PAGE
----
Strong evidence supports the critical role of mentorship in student success1. A study reported the high impact of peer mentoring on mentee academic performance by demonstrating that any mentoring style is better than no mentoring at all2. Additionally, surveys show that University of Toronto students reported a greater sense of belonging and higher academic satisfaction when engaged in mentorship3.
In response, PhysioMP’s mission is to provide all undergraduate and graduate students in the Department of Physiology with the opportunity to engage in peer mentorship (i.e. undergraduates mentoring undergraduates, etc.). PhysioMP will develop leadership skills in the mentors, and promote academic success in the mentees. Additionally, it will be a hub to stimulate interest and participation in Departmental events hosted by UPSA or GASP.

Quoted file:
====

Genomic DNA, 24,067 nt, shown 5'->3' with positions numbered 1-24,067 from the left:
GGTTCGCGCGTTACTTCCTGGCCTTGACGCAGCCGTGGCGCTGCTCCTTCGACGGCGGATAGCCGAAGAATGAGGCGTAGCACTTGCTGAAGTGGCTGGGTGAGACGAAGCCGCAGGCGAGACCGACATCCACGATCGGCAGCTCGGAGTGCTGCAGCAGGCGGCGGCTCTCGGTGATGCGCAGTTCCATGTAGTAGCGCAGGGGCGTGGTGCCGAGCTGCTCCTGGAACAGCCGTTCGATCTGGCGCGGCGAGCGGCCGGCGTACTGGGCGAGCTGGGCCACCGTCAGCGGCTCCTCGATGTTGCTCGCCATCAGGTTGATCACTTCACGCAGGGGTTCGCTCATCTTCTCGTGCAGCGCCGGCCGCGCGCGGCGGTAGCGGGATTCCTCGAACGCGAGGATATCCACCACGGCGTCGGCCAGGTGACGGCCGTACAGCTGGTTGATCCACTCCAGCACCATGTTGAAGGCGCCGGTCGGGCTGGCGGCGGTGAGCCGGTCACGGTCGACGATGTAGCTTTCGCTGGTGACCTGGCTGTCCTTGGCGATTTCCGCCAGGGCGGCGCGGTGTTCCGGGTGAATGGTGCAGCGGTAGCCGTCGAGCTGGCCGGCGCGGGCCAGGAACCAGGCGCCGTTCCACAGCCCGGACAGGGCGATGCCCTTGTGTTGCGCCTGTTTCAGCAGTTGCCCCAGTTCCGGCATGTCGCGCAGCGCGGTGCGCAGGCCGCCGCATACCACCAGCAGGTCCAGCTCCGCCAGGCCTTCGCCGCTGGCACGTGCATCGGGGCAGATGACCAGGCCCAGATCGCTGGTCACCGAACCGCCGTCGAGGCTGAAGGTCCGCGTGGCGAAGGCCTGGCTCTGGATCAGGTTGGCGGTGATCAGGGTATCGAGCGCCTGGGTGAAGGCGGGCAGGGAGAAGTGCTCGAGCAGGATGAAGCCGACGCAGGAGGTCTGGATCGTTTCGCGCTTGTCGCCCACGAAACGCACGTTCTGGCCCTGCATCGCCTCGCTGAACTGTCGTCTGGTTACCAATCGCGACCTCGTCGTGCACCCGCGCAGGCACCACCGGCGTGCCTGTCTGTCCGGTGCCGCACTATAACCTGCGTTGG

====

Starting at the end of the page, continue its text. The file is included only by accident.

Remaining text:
Crisp G, Cruz I (2009). Mentoring college students: A critical review of the literature between 1990 and 2007. Research in Higher Education 50(6):525-545.
Leidenfrost B, Strassnig B, Schutz M, Carbon CC, Schabmann A (2014). The impact of peer mentoring on mentee academic performance: Is any mentoring style better than no mentoring at all? International Journal of Teaching and Learning in Higher Education 26(1):102-111.
Mentorship Resource Center (University of Toronto), internal data